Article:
One of the better CSI associations is the International Association for Identification. They have a number of courses, conferences, and publications which are available to their members.  The IAI also has a part of their website which is dedicated to job listings, which may be particularly helpful.


Forensics Salary for Lab Technicians and CSIs in Wyoming

According to the Bureau of Labor Statistics, forty forensic science technicians were employed in Wyoming in 2012.  Their median annual salary was $64,980, while those in the 90th percentile averaged $81,530 a year.  A position as a forensic chemist for the state in Cheyenne paid from $42,768 to $50,304 in 2013.

In addition to private employers, there are two state labs in Wyoming that employ forensic scientists.  The primary one is the Wyoming State Crime Laboratory.  It has sections to analyze the following types of evidence:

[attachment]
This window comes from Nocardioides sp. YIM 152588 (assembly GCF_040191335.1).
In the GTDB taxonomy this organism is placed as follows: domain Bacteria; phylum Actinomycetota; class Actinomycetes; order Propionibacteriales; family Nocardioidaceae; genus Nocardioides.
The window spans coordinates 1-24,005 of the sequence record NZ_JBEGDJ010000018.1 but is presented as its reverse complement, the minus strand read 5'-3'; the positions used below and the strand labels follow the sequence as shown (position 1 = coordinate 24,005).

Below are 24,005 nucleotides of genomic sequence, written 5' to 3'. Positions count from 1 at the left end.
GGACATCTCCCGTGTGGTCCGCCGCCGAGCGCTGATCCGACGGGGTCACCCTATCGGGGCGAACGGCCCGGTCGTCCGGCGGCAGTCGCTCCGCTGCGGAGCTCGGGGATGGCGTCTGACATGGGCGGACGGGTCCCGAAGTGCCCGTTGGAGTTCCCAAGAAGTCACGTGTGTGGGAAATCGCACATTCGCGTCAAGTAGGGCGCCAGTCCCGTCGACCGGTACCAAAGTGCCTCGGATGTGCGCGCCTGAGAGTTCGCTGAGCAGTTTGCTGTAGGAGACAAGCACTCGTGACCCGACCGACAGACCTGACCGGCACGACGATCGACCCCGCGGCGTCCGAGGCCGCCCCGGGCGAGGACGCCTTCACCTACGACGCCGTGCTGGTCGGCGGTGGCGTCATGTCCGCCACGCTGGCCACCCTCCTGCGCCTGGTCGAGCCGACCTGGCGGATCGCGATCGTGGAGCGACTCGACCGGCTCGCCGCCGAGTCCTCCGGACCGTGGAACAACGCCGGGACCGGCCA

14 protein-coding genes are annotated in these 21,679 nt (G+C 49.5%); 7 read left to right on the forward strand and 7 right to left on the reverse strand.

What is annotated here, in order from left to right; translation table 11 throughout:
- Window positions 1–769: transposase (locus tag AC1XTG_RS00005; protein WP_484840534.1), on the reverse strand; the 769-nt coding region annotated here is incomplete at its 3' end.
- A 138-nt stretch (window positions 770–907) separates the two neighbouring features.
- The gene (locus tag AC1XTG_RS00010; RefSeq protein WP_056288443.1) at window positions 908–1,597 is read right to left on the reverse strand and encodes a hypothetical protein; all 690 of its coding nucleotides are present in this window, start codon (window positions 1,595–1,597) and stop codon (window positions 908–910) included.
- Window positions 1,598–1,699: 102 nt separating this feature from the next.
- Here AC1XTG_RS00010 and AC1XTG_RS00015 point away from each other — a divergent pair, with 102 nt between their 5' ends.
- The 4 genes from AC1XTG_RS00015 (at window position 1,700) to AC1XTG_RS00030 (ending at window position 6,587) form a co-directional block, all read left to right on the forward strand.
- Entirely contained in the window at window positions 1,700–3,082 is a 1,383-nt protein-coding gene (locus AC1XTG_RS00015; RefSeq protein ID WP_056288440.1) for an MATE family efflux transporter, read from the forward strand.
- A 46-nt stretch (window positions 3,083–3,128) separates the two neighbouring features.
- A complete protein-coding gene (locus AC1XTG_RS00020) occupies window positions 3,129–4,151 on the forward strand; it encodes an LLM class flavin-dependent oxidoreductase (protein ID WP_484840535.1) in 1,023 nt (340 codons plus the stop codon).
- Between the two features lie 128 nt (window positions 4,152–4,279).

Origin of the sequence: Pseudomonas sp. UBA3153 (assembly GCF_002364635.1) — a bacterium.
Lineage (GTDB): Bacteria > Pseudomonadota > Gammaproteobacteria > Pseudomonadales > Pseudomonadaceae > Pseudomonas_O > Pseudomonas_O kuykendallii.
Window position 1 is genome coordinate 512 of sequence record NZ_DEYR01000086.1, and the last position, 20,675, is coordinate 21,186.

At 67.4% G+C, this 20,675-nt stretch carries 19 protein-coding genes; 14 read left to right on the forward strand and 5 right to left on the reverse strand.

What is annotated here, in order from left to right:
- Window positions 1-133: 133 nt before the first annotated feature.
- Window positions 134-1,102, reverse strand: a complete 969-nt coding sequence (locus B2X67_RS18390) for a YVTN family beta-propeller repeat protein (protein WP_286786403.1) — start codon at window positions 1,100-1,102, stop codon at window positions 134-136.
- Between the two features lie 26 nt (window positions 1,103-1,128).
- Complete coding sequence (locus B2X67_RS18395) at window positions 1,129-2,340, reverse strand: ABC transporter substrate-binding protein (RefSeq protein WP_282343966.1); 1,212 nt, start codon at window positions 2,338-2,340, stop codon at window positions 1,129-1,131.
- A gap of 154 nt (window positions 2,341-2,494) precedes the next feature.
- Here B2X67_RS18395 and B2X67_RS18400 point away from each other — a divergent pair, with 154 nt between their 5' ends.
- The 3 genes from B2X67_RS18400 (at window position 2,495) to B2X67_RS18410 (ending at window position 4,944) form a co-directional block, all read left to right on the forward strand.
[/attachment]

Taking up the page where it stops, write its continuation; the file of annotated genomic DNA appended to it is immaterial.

• Biological
  • Chemical
  • Firearms/toolmarks
  • Latent prints
  • Trace evidence

The other state forensics lab belongs to the Wyoming Game and Fish Department.  It has been a national leader in the field of conservation law enforcement and can perform sophisticated DNA analyses on animal remains and weapons with evidence on them.

In addition to jobs as lab technicians, many forensic scientist positions involve working in the field at crime scenes.  Crime scene investigators (CSIs) document the site of a crime and collect and preserve evidence for further analysis.

Crime scene investigator salaries can vary a great deal depending on several factors.  One is the level of education and experience of the individual.  The other is whether the position is for sworn officers or for civilians.  According to Indeed.com, the average salary for a CSI in Wyoming was $49,000 in the annual period leading up to October 2013.